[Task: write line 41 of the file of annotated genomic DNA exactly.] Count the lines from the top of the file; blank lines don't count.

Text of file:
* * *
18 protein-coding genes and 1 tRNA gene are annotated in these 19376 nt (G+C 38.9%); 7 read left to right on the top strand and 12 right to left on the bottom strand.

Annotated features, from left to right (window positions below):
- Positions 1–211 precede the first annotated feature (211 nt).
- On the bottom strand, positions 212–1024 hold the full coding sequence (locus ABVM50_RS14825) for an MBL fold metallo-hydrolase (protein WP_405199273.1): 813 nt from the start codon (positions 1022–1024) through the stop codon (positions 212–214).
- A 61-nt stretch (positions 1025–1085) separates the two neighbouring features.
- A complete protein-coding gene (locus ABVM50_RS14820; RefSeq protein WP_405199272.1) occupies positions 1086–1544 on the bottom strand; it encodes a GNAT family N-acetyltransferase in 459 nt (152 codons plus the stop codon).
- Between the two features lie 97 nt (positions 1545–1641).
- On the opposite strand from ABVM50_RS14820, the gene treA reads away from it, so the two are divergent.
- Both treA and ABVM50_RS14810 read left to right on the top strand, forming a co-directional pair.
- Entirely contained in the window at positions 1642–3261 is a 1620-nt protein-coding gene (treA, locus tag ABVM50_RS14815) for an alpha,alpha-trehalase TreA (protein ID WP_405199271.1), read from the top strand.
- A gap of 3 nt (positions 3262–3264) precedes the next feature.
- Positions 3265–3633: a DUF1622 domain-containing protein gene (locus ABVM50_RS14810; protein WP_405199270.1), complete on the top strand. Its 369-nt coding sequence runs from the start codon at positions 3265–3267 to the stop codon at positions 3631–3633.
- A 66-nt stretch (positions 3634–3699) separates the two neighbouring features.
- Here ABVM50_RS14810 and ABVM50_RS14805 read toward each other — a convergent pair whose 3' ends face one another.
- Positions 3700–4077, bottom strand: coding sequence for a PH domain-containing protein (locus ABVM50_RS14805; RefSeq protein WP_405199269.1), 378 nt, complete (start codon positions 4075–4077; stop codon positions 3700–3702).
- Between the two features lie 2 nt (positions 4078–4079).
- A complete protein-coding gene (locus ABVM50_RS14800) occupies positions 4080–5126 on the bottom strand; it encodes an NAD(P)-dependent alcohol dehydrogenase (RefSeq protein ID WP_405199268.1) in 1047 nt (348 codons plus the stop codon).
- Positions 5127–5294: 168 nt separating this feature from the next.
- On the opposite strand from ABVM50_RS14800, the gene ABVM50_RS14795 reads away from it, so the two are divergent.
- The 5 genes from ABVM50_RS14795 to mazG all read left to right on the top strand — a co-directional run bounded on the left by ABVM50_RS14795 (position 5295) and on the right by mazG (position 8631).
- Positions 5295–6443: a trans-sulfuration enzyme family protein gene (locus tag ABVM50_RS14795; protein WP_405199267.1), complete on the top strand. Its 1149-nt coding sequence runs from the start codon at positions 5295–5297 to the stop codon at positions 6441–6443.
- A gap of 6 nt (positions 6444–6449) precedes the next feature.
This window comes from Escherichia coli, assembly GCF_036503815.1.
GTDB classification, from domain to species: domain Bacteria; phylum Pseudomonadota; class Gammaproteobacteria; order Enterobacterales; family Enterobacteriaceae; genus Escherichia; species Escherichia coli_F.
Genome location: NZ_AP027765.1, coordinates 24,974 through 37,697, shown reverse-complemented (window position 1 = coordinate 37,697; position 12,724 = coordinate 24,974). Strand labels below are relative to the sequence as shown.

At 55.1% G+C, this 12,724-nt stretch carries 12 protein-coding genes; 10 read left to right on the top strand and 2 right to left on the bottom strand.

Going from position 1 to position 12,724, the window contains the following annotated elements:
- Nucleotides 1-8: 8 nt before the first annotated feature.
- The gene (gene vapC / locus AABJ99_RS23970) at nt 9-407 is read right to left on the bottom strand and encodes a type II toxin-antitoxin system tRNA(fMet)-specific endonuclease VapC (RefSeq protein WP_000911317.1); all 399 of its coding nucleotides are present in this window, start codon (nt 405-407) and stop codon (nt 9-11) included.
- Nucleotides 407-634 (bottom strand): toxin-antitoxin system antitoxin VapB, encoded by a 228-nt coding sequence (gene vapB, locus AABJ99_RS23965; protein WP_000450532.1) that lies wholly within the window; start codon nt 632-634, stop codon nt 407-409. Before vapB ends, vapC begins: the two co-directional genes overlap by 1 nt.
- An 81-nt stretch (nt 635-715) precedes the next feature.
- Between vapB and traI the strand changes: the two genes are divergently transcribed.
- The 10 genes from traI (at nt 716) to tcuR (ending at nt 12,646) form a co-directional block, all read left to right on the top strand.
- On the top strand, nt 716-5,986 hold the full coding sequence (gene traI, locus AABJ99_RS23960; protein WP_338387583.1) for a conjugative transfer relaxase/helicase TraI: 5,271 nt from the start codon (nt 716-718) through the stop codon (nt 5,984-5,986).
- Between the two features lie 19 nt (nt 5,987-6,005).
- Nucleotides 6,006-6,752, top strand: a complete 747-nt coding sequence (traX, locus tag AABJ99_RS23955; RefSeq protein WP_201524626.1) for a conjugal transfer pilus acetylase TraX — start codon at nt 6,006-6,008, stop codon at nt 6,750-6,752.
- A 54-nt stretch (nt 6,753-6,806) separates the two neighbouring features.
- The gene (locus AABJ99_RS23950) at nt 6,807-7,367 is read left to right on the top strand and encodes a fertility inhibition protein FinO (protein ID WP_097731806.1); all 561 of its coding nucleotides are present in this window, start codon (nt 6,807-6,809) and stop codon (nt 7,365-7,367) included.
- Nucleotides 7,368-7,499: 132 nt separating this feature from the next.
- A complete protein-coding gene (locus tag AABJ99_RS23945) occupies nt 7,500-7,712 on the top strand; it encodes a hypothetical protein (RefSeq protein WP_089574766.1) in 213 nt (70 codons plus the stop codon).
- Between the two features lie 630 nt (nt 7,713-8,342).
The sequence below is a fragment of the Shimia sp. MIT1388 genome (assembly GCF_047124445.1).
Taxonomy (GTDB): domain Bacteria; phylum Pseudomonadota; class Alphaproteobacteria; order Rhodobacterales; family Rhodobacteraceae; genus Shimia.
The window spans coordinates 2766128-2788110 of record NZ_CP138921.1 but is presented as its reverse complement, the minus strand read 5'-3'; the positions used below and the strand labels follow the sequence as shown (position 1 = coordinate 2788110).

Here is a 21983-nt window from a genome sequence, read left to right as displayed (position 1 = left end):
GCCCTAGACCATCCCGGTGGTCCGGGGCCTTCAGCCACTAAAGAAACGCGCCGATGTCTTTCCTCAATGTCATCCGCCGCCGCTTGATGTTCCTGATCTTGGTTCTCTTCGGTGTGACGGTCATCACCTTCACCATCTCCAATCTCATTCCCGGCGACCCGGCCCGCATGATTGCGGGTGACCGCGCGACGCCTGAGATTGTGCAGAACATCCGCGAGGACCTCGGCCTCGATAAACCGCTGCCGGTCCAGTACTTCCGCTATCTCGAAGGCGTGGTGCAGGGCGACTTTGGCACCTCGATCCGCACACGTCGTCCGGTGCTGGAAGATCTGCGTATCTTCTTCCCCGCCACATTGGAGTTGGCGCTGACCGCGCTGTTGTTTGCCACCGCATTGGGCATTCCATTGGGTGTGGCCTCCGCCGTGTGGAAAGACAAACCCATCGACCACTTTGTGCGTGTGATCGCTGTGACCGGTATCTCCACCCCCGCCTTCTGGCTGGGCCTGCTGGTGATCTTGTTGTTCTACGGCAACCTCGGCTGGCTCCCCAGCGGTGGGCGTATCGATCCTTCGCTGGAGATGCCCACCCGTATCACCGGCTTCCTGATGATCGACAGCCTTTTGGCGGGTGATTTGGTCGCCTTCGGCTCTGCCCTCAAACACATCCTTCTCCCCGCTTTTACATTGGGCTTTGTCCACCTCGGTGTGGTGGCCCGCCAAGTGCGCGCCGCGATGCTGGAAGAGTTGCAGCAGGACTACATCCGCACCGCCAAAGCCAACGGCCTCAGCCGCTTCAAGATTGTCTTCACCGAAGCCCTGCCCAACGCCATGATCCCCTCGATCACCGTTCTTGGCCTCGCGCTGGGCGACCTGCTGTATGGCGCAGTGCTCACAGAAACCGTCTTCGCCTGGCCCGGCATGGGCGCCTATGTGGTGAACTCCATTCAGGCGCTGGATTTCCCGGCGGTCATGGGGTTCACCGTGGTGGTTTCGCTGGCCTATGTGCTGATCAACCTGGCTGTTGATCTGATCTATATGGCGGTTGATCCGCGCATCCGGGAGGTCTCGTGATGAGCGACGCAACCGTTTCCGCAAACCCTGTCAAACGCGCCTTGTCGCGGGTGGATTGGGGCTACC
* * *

- Between the two features lie 630 nt (nt 7,713-8,342).